pauly shore vulnerability in leadership

Vulnerability in Leadership: Do You Have the Courage?

Pauly Shore, an early ‘90s icon, took a risk. A couple of weeks ago on Facebook, he stuck up for fellow celebrity, Bridget Fonda. Fonda was social media’s latest victim being chastised for weight gain. But, as you see from his post, Shore stepped up normalized the situation with a courageous act of kindness: posting an unflattering photo of himself. It’s not easy to bring attention to what you or others may consider an inadequacy. Do you have the courage to lead with vulnerability?

Vulnerability and Authenticity

Vulnerability is integral to great leadership in any realm of life: management, coaching, parenting–even friendship. It seems counterintuitive. Shouldn’t we be demonstrating our strengths? Don’t we need to instill confidence with our knowledge and abilities?

How does demonstrating vulnerability make you a better leader, parent, or friend?

It allows people to be authentic.

Your authenticity allows others to be the best version of themselves. It provides a safe, inclusive environment for people to show up authentically–not who they think you want them to be.

It fosters trust.

When you let your guard down, you are giving up a part of yourself. Giving up a part of yourself is an investment in your relationship, an indicator of your commitment. This fosters a trusting bond between people.

It normalizes mistakes and encourages risk-taking.

Fighting perfectionism is a constant battle for me, and I know many of you can identify with that. Taking risks and making mistakes scares me and frankly, holds me back. But seeing others admit their mistakes or shortcomings inspires courage. We can’t be perfect. It’s an impossible standard.

It promotes well-being by creating an opportunity to ask for help.

It’s not easy to ask for help and let in kindness. Admitting that you’ve made a mistake or that you’re having a hard time with something opens the door for someone to offer their help. And if they can help you, it’s going to be a lot easier for them to ask when they need it.

Everyday vulnerability requires us to maintain a disposition toward courage.  Active caring almost always risks something meaningful to us.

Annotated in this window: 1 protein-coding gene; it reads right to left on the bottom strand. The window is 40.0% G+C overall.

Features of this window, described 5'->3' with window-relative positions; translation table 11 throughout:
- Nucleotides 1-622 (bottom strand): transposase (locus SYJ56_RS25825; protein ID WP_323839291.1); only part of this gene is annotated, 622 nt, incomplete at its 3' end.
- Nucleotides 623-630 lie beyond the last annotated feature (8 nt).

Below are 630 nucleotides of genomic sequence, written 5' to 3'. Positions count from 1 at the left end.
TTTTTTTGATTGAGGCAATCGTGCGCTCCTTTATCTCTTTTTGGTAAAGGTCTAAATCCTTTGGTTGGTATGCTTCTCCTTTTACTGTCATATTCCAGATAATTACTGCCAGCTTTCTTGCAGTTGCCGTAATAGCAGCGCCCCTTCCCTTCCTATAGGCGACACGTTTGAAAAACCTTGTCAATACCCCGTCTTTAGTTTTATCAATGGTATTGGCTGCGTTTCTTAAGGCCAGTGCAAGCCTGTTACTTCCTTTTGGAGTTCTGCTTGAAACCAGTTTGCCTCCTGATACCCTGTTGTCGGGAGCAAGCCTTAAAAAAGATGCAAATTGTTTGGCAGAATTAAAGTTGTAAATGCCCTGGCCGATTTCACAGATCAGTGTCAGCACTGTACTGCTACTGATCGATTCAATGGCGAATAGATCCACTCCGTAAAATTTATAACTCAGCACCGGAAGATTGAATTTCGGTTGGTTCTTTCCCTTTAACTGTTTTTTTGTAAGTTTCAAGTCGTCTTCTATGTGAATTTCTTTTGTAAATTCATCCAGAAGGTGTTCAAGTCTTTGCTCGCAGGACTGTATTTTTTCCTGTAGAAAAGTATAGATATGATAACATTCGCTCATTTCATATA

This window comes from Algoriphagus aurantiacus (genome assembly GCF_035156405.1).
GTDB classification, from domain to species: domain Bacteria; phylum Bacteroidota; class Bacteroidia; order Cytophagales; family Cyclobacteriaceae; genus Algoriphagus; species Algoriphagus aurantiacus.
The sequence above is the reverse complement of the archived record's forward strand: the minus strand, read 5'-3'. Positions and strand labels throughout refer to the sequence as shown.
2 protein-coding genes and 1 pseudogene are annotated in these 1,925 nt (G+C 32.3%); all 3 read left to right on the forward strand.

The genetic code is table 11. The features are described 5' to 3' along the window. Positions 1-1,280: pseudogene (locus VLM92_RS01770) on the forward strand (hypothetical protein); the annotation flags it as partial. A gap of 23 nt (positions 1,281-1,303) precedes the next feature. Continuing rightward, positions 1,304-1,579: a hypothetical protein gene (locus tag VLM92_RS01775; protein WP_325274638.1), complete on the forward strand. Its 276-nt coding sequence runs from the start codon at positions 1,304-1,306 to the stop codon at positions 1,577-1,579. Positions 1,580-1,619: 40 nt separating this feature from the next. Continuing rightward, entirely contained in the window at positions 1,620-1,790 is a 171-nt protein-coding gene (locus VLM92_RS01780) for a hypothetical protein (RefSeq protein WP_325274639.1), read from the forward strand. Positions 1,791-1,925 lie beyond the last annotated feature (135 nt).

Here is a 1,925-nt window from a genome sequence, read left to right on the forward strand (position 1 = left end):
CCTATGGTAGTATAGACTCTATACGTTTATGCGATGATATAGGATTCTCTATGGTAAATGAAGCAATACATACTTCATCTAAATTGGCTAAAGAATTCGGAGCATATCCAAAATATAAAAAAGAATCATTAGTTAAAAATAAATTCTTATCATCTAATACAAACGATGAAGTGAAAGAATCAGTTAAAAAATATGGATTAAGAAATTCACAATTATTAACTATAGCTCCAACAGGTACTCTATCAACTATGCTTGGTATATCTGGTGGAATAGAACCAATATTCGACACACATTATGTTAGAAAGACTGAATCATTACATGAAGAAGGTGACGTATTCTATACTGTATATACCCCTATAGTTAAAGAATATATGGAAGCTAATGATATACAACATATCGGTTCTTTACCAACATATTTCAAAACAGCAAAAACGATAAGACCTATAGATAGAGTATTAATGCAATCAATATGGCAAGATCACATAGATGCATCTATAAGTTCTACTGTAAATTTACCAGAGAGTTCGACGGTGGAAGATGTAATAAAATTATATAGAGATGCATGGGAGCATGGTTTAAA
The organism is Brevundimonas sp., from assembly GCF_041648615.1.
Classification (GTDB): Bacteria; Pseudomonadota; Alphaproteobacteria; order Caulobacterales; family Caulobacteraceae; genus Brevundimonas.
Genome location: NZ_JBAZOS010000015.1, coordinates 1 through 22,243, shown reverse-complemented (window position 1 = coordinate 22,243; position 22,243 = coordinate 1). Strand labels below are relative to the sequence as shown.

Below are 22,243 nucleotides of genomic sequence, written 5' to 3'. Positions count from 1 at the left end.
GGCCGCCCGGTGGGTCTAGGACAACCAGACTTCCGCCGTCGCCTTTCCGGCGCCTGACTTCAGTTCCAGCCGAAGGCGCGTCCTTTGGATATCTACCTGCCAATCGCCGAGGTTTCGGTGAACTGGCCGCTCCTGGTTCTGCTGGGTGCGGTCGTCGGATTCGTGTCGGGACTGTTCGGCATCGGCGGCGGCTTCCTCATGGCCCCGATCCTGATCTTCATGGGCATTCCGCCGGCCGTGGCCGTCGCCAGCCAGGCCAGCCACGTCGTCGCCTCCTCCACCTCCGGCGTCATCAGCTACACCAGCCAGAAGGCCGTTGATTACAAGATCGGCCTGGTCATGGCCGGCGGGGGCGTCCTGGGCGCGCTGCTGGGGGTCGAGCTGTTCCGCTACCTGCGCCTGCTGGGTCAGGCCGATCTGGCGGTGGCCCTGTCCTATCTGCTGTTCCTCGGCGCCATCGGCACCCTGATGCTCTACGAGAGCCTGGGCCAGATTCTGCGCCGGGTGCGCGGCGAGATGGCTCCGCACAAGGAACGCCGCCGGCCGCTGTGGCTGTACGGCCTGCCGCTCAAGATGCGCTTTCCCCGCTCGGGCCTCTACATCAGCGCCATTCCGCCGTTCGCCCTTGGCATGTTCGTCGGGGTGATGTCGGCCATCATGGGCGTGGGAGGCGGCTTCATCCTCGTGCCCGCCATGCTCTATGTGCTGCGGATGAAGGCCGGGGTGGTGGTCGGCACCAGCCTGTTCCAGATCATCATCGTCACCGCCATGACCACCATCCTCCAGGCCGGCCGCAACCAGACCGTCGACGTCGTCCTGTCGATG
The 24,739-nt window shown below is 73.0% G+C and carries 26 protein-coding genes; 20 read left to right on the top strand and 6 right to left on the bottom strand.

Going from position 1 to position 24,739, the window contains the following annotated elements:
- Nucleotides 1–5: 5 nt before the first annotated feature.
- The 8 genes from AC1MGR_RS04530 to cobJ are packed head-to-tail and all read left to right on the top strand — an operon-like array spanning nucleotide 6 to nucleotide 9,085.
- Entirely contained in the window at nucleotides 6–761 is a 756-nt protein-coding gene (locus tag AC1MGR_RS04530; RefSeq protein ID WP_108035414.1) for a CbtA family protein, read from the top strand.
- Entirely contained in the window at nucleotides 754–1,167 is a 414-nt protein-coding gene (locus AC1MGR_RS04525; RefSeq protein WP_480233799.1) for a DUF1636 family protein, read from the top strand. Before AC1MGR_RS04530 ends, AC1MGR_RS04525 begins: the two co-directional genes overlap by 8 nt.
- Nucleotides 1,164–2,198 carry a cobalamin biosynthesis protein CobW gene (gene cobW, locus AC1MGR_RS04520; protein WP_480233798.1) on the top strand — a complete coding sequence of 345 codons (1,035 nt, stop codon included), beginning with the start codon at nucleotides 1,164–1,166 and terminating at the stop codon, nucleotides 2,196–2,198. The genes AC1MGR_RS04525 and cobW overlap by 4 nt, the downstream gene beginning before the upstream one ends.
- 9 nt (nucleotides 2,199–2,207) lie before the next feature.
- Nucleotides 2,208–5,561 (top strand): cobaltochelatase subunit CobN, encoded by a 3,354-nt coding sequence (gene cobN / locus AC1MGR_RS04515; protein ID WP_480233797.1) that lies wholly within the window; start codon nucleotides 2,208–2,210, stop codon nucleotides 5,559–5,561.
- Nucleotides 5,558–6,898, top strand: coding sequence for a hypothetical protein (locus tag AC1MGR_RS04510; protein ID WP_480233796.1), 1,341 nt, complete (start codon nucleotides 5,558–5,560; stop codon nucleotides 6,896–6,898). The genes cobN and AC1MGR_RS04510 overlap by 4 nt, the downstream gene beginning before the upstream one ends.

Houston Kraft

Baby Steps to Vulnerability

Demonstrating vulnerability takes courage, and it can be difficult to know where to start. Afterall, we are programmed to put forth our best efforts and highlight our assets. How do you safely begin? Baby steps.

  • Admit when you make a mistake.

I find this hardest to do with the people closest to me–especially my husband.

  • Say you’re sorry when it really matters.

“Sorry” has become a substitution for “excuse me” in my lexicon, and I’m actively trying to change that. But apologizing when I really mean it takes effort. I think it can be particularly difficult when I’m in a position of authority–like apologizing to my children.

  • Discuss your concerns, hesitations, worries.

As a mother, I want my children to see me as confident, capable, and brave. So, it’s hard to share when I feel nervous or worried about something that I “should” have under control. Being the person who can openly discuss hesitations and ask for support is brave–and it takes confidence. And it’s invaluable for my mental health and theirs moving forward.

The Ripple Effect

Kind acts cause a ripple effect: treating someone with kindness will likely cause that person to do the same for another. Demonstrating your vulnerability to another to nurture a connection is an act of kindness. Your example will carry forward and benefit others.

Pauly Shore’s act of kindness had a ripple effect. Last I checked, over 266,000 people had liked or loved his post, and it had been shared over 12,000 times.

“Courage has a ripple effect.  Every time we choose courage, we make everyone around us a little better and the world a little braver.  And our world could stand to be a little kinder and braver.”

Brené Brown

Lead and Inspire

Embracing your own vulnerabilities demonstrates compassion for yourself. Sharing them with others demonstrates compassion for them. Don’t underestimate the power of vulnerability in leadership. What you may feel is a weakness can be a great source of strength for yourself and the others you inspire.

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